The Dynamics of Self-Sabotage

We’d rather experience failure, loss, and pain than seeing our beliefs invalidated. As a result, our lives are a manifestation of our beliefs. That’s good news and bad news at the same time.

Let’s start with the bad news. Most of our beliefs are unconscious. So, we aren’t aware of the beliefs that shape our lives. Moreover, our beliefs are subject to the negativity bias.

Our ancestors had to take into account the worst case scenarios all the time to survive in the wilderness. Obviously, our living conditions have improved over the years. However, we inherited the negativity bias from our ancestors and pass it on to the next generation.

There are unconscious, negative beliefs in our psyche and they are shaping our lives.

The good news is that we can become aware of our unconscious, negative, limiting beliefs and replace them with positive ones.

Self-Sabotage at Work

Nathaniel Branden explains the dynamics of self-sabotage brilliantly in his book The Six Pillars of Self-Esteem.

A man receives a promotion in his job. He believes that he doesn’t deserve the new position. He believes that he can’t succeed at it. As a result, he doesn’t give 100% at his new job. Deep down, he thinks he’s going to fail anyway, so why make an effort?

His negative belief becomes a self-fulfilling prophecy. His lack of effort results in failure in his new position. As a result, he loses his job. Facing a career bump is less painful than facing his belief invalidated.

Moreover, what if he gave 100% and still failed? That would be even more painful and meant that he was truly incapable.

Self-Sabotage in Relationships

Deep down, a woman has the unconscious belief that she isn’t lovable. She might have formed this belief because she didn’t receive any love from her father who believed that fathers had to be strict with their children.

When she gets into a relationship and the relationship works out well, her belief of being not lovable is challenged. This disturbs her, and she starts to act in a way that causes trouble in the relationship. Eventually, her partner breaks up with her.

She’s sad, and she doesn’t get what happened. She doesn’t understand why her relationships follow the same pattern and end the same way. Deep down, her belief that she isn’t lovable is reinforced once more.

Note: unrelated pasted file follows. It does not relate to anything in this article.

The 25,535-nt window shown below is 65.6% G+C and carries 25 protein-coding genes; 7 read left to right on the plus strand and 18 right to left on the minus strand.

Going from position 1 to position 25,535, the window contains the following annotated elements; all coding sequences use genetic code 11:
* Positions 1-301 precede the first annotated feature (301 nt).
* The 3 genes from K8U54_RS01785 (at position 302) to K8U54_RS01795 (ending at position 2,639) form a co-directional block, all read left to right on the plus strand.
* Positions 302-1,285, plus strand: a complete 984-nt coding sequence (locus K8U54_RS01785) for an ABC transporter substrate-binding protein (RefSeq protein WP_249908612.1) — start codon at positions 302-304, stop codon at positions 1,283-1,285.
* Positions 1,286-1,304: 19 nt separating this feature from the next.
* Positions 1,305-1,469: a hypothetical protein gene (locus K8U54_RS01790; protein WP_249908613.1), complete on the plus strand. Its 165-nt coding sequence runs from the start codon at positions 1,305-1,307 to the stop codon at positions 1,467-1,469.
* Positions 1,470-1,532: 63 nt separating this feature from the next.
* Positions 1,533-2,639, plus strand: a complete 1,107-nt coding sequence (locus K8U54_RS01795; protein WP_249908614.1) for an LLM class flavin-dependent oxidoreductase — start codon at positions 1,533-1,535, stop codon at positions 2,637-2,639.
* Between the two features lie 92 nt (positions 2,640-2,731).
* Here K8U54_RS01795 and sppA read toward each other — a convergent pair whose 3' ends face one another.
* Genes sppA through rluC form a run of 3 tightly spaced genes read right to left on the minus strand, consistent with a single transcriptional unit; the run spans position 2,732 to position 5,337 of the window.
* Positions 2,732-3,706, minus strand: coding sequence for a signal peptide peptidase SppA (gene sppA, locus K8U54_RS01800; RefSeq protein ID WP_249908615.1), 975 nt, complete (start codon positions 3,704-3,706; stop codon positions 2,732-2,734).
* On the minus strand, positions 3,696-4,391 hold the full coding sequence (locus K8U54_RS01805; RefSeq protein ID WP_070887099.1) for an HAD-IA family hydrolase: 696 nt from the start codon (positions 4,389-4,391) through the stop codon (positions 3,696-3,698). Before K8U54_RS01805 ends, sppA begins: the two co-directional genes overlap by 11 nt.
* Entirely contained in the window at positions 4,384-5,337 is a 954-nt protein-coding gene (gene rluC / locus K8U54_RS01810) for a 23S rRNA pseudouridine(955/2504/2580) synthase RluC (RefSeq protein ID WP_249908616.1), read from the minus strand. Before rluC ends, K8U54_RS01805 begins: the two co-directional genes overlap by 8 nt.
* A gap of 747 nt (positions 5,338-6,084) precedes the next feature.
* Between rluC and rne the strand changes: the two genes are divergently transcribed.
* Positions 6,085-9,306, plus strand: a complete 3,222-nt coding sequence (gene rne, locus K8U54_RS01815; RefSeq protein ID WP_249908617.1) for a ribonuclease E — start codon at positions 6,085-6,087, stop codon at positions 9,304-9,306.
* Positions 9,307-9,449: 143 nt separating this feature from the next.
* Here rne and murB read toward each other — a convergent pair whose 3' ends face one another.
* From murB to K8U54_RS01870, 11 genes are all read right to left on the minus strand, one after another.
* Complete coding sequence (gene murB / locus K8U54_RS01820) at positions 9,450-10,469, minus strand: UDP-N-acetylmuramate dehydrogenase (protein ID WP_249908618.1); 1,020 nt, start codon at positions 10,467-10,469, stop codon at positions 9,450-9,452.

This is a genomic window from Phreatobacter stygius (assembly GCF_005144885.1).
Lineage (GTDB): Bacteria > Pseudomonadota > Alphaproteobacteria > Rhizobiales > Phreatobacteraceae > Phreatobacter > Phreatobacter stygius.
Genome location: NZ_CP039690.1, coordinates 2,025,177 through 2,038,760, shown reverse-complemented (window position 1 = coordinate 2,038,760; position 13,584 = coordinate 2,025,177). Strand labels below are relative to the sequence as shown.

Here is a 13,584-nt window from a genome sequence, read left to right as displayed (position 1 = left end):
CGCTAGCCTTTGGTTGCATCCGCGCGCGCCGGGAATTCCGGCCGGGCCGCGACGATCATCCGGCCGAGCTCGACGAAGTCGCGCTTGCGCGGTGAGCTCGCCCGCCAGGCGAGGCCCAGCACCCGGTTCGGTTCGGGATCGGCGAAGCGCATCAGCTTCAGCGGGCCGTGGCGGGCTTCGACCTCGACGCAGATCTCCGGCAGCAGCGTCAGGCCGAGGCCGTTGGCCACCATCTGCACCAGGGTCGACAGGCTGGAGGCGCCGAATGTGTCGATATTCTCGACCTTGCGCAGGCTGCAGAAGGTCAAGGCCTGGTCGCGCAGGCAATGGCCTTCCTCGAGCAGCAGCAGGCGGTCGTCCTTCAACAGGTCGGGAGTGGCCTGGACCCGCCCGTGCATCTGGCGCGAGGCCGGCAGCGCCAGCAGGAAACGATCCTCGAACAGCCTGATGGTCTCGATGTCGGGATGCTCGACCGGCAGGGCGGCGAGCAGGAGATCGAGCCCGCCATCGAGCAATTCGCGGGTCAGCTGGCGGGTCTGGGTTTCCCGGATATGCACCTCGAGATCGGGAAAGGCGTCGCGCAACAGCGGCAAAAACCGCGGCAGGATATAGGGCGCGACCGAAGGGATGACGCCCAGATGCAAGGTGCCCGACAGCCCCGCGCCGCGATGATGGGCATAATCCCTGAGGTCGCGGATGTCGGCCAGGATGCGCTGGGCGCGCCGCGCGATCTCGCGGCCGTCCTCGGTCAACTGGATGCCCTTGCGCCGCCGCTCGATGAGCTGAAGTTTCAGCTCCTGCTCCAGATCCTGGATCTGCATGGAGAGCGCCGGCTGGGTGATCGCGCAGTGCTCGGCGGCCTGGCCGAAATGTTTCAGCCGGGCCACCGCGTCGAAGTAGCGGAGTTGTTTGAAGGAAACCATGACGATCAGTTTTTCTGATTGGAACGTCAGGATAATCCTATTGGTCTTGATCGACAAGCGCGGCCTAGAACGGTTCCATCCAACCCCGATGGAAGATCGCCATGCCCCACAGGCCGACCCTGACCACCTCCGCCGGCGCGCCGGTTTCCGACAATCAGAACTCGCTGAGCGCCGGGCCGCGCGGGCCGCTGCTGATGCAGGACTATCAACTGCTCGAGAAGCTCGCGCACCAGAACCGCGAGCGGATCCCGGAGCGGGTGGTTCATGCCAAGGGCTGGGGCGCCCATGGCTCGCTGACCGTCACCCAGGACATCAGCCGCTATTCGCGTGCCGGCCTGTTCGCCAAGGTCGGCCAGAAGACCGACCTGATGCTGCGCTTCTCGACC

Growth Mindset vs. Fixed Mindset

People with a fixed mindset believe that they can’t develop new skills in areas where they aren’t naturally gifted. As a result, they don’t make an effort to adopt new skills. That limits their options in their lives. They end up living lives that are less than their potential.

People with a growth mindset believe that they can develop a new skill if they put in the effort necessary. Encouraged by their mindset, they work on developing new skills that are necessary to realize their potentials. As a result, they end up living happy, fulfilling lives.

Summary

We carry a large set of unconscious, negative beliefs in our psyche. When our beliefs are challenged, we get disturbed. We act in a way to change the course of events that challenge our beliefs. This process is mostly unconscious.

Our behavior is mostly irrational, and we might have a hard time understanding why we act in a certain way. This is how self-sabotage works.

The way to fix self-sabotaging behavior is to find the underlying belief and replace it with a more positive one. How to do that will be the topic of tomorrow’s post.

Burak Bilgin
Software developer with a Ph.D. and 15 years of experience. I write daily on personal development and life lessons. Sign up to my email newsletter to receive a weekly overview of my latest content on personal development and life lessons.